-Attorney, Philip C. Sheward
DCS Caseworker Spencer Day Osborn was assigned to oversee Kathryn Hill's care of her 4-year-old son.
That mother was already convicted of neglecting another child in a different case.
Over the course of a year, Madison County Prosecutor Rodney Cummings said the caseworker didn't check on the child and that the number of times the home had been visited was exaggerated.
The prosecutor reports that the 4-year-old had been seen wearing long sleeve shirts in the summer and other signs of possible abuse or neglect.
"This case worker should have know what was happening. Done something about it much sooner than he did. Didn’t check on the child apparently. It’s just hard to imagine this could happen," Cummings said.
When the 4-year-old boy was removed from the home, he had injuries including sores on his face and neck, burns to his face, and abrasions on his face and neck. At the hospital, it was also found that the child had bleeding on the brain due to a trauma.
Hill was arrested in September.
The caseworker's review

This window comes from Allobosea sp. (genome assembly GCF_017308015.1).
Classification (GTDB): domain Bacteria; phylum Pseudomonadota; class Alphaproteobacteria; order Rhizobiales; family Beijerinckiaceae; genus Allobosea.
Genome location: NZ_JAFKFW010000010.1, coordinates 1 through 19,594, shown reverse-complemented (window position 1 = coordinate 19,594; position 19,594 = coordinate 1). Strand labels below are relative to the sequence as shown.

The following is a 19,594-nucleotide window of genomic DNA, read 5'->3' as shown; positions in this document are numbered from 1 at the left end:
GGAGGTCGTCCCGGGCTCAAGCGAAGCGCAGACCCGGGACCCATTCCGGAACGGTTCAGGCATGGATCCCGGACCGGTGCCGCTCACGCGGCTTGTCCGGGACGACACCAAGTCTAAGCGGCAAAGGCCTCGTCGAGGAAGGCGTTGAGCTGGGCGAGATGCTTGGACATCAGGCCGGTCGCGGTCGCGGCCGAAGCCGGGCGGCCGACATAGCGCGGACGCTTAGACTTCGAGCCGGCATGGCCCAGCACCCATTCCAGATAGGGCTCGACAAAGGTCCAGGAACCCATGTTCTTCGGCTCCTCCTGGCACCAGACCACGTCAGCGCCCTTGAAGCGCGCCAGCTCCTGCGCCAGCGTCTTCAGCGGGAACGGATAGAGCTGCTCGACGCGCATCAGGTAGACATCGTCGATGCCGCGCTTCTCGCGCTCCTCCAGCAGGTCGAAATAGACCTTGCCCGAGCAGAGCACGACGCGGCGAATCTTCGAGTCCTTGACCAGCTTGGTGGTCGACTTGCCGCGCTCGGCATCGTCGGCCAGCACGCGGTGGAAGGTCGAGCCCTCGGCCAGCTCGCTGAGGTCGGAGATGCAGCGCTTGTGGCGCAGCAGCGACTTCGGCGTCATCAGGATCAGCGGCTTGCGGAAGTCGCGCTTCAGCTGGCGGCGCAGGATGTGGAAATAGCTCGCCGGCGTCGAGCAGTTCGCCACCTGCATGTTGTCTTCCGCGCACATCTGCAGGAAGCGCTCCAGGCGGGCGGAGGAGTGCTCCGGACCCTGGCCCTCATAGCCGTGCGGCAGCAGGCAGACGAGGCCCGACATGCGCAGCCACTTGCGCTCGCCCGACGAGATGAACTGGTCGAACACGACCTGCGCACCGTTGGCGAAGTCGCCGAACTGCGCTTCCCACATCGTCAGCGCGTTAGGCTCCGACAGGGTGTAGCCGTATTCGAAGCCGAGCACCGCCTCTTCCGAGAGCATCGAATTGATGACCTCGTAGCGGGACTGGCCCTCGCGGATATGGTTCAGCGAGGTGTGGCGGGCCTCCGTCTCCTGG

The charges brought in this case came from a grand jury. That means the usual court documents detailing what happened are unavailable.
During our interview with Prosecutor Cummings came a revelation about the caseworker.
Cummings said the caseworker had a performance review that should have gotten him terminated.
"Probably the thing that bothers me the most is that this case worker had a performance review by his supervisor and that supervisor's supervisor and that caseworker chose to change that review for some reason," Cummings said.
The prosecutor also considered charges against the supervisor according to The Herald Bulletin.
Prosecutor Cummings made it clear this is how his office will now approach these cases with DCS workers.